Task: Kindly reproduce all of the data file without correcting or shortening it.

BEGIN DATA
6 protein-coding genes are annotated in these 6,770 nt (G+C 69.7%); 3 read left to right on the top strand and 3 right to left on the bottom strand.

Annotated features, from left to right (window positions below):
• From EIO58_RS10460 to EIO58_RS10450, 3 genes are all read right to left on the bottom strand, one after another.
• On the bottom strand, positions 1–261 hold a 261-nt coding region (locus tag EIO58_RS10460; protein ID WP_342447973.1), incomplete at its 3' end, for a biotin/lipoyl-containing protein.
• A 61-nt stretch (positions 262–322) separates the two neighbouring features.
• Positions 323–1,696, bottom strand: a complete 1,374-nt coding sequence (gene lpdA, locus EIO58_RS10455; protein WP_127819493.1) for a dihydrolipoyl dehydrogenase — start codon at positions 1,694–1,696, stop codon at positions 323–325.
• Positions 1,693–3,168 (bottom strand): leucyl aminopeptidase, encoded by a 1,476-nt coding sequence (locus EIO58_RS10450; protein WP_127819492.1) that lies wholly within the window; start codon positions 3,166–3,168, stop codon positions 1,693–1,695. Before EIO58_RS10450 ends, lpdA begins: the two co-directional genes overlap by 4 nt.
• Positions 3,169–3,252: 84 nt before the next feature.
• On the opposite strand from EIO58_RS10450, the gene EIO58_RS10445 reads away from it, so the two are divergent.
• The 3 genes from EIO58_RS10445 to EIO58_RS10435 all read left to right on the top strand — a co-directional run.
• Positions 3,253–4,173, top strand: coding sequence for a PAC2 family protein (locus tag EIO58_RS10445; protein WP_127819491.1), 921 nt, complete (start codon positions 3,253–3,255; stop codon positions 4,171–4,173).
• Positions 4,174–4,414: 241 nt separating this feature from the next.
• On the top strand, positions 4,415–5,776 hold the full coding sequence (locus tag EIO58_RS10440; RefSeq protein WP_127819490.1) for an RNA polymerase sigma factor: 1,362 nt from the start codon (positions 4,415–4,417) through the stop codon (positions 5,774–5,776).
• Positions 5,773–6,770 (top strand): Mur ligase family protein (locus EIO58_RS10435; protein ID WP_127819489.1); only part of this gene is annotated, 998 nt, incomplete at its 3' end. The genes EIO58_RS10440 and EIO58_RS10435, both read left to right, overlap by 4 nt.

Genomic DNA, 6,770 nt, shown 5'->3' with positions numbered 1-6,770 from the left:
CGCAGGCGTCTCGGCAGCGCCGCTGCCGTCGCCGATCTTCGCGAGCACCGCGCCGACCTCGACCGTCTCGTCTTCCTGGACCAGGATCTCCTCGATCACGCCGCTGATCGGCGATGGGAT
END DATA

6 protein-coding genes are annotated in these 6,770 nt (G+C 69.7%); 3 read left to right on the top strand and 3 right to left on the bottom strand.

Annotated features, from left to right (window positions below):
• From EIO58_RS10460 to EIO58_RS10450, 3 genes are all read right to left on the bottom strand, one after another.
• On the bottom strand, positions 1–261 hold a 261-nt coding region (locus tag EIO58_RS10460; protein ID WP_342447973.1), incomplete at its 3' end, for a biotin/lipoyl-containing protein.
• A 61-nt stretch (positions 262–322) separates the two neighbouring features.
• Positions 323–1,696, bottom strand: a complete 1,374-nt coding sequence (gene lpdA, locus EIO58_RS10455; protein WP_127819493.1) for a dihydrolipoyl dehydrogenase — start codon at positions 1,694–1,696, stop codon at positions 323–325.
• Positions 1,693–3,168 (bottom strand): leucyl aminopeptidase, encoded by a 1,476-nt coding sequence (locus EIO58_RS10450; protein WP_127819492.1) that lies wholly within the window; start codon positions 3,166–3,168, stop codon positions 1,693–1,695. Before EIO58_RS10450 ends, lpdA begins: the two co-directional genes overlap by 4 nt.
• Positions 3,169–3,252: 84 nt before the next feature.
• On the opposite strand from EIO58_RS10450, the gene EIO58_RS10445 reads away from it, so the two are divergent.
• The 3 genes from EIO58_RS10445 to EIO58_RS10435 all read left to right on the top strand — a co-directional run.
• Positions 3,253–4,173, top strand: coding sequence for a PAC2 family protein (locus tag EIO58_RS10445; protein WP_127819491.1), 921 nt, complete (start codon positions 3,253–3,255; stop codon positions 4,171–4,173).
• Positions 4,174–4,414: 241 nt separating this feature from the next.
• On the top strand, positions 4,415–5,776 hold the full coding sequence (locus tag EIO58_RS10440; RefSeq protein WP_127819490.1) for an RNA polymerase sigma factor: 1,362 nt from the start codon (positions 4,415–4,417) through the stop codon (positions 5,774–5,776).
• Positions 5,773–6,770 (top strand): Mur ligase family protein (locus EIO58_RS10435; protein ID WP_127819489.1); only part of this gene is annotated, 998 nt, incomplete at its 3' end. The genes EIO58_RS10440 and EIO58_RS10435, both read left to right, overlap by 4 nt.

Genomic DNA, 6,770 nt, shown 5'->3' with positions numbered 1-6,770 from the left:
CGCAGGCGTCTCGGCAGCGCCGCTGCCGTCGCCGATCTTCGCGAGCACCGCGCCGACCTCGACCGTCTCGTCTTCCTGGACCAGGATCTCCTCGATCACGCCGCTGATCGGCGATGGGAT